Last year I picked up a new pastime: Dungeons and Dragons. While, even now, some of the game’s finer mechanics elude me, I’m super invested in the story that my DM has masterfully woven together. As I’m writing this, my character, Sorrel, and his girlfriend, Tilly, find themselves in dire straights. This, partnered with the fact that our next session isn’t for another two weeks, means that I’m an emotional wreck. Regrettably, my husband doesn’t understand what I’m going through. “They’re just fictional characters! None of it is real!” All this in spite of the fact that it’s not the first time I’ve gotten upset over fictional characters…
In fact, I cry over anime all the time. Just the other day I snotted all over my husband’s shirt while watching I Want to Eat Your Pancreas (that movie destroyed me). So you’d think he’d be used to this particular quirk of mine by now. But, is there any merit in what my husband is saying? Or what it implies: that it’s dumb to get emotional over anime?
I’ll concede that my husband is, at least partially, correct. He’s right to say that none of it is real. However, according to research (please refer to the links at the bottom of the page), our brains are actually unable to differentiate between real relationships and the one-sided (or parasocial) ones that we share with fictional characters. It makes sense, when you think about it. We often spend just as much (if not more) time with our favourite characters as we do with our real-life friends and family. This is especially true of me, given that many of my friends and family live in a different country. Not to mention that, through first-person storytelling, we’re often given more of an insight into these characters’ fears and failures, dreams and achievements, than we are our real-life friends and family. To me it only seems natural that this would result in some kind of a connection.
Let’s say your favourite character undergoes some kind of trial… Or maybe they achieve their lifelong dream… Or perhaps, heaven forbid, your connection to that character is severed by their untimely demise… While it’s normal (and there’s a strong biological basis) to get emotional over these things, is it healthy? Are there actually any benefits in doing so?
Well, yes, actually… There are several…
The first is that crying over a particularly emotional scene, whether that be in a game, a movie, or, yes, an anime, allows us to purge our negative emotions. According to research, these scenes give us something to focus our negative emotions on and get them out of our system. Maybe that’s why we’re inclined to chuck on a chick flick and tuck into a knee-high tub of Ben and Jerry’s when our fellas have done us wrong!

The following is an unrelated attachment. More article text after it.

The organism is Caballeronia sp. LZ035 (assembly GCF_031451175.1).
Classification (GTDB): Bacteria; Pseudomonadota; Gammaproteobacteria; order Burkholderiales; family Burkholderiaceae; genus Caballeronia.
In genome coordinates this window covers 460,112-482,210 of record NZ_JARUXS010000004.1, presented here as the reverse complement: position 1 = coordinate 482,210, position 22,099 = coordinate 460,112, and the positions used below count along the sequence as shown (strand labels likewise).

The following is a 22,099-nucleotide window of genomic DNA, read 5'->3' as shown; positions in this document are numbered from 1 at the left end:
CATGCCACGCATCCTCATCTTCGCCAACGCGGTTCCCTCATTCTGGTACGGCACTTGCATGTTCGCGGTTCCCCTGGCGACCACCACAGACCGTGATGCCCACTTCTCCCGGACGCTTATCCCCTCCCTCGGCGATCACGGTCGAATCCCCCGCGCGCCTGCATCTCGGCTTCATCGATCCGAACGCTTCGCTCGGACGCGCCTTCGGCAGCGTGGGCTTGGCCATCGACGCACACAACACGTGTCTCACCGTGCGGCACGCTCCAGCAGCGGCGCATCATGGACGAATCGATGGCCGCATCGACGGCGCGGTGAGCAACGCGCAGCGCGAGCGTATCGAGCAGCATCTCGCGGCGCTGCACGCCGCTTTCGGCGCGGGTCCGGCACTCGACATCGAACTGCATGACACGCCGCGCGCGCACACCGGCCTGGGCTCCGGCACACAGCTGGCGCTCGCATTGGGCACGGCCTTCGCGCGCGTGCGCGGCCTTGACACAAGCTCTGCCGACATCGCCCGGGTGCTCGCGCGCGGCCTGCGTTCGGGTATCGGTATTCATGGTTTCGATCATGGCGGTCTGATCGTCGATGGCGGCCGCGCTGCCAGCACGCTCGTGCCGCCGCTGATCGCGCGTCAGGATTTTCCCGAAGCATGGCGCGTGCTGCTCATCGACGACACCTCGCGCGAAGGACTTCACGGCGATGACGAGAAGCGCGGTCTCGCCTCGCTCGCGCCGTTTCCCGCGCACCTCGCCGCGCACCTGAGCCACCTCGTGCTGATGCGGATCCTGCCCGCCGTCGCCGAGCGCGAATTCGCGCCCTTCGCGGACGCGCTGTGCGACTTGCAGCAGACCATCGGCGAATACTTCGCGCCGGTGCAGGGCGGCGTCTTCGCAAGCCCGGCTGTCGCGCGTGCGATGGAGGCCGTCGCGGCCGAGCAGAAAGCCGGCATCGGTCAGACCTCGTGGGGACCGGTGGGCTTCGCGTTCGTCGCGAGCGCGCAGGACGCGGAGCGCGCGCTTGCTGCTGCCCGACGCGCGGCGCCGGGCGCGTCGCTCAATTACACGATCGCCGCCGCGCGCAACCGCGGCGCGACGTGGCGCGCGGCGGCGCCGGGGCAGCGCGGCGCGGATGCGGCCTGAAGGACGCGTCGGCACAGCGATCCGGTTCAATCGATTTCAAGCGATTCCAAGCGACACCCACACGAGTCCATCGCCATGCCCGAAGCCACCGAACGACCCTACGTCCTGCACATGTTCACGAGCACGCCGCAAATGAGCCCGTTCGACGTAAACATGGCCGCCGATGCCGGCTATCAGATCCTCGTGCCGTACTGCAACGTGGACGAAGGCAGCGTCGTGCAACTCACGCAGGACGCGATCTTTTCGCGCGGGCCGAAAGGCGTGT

The second benefit is that especially sad or emotional scenes trigger the release of the hormone oxytocin in our brains. Oxytocin plays a role in social bonding and may lead to an increase in empathy. One study found that, after watching a sad film, participants were more likely to be helpful or generous towards other people. I’ve found this to be true of myself, too. After watching Otonashi’s death in Angel Beats! (not a spoiler, he’s dead right from the get-go), I immediately signed myself up to become an organ donor after my own passing.
The third is that our connection with our favourite fictional characters may improve our ability to recognise and appropriately respond to our own and other people’s emotions (this is called emotional intelligence). This also rings true for me! I wasn’t always the social butterfly that I am today. It was actually anime that taught me a lot of the social skills that I now possess… For instance, it was Naruto that taught me how to process grief, to stick by your friends, and how to channel negative emotions like loneliness, bitterness, and unforgiveness into something positive.
Lastly… This one’s not a benefit, as such, and is based more on my opinion than on any existing research, but I felt it was worth including all the same… I really and truly believe that getting emotional over anime is indicative of somebody who is better able to appreciate art and beauty. If we’re able to be moved by a certain scene or a certain character in anime, then we’re also likely to be moved by an awesome sunset, an amazing piece of music, or a beautiful piece of artwork. We’re the kind of people who feel things deeply and appreciate all that the world has to offer. If I wasn’t able to bring myself to feel anything over any of those things, I’d consider mine a pretty colourless existence…
Naturally, there does come a point where it is unhealthy to get emotional over anime… One piece of research found that some of its participants reported feeling more upset over the death of a fictional character than they were of somebody they knew in real life, which is a little scary! I’d suggest that we ought not to value our fictitious relationships more than our real-life ones. And if something you’ve seen is affecting you to the point where you can no longer function, then, yes, that’s a definite problem and you should probably seek out some help! That aside, research has found that it’s perfectly normal to be moved by fiction and that there are actually many benefits in doing so. So the next time somebody raises an eyebrow over you getting all emotional over anime, you know just what to tell them!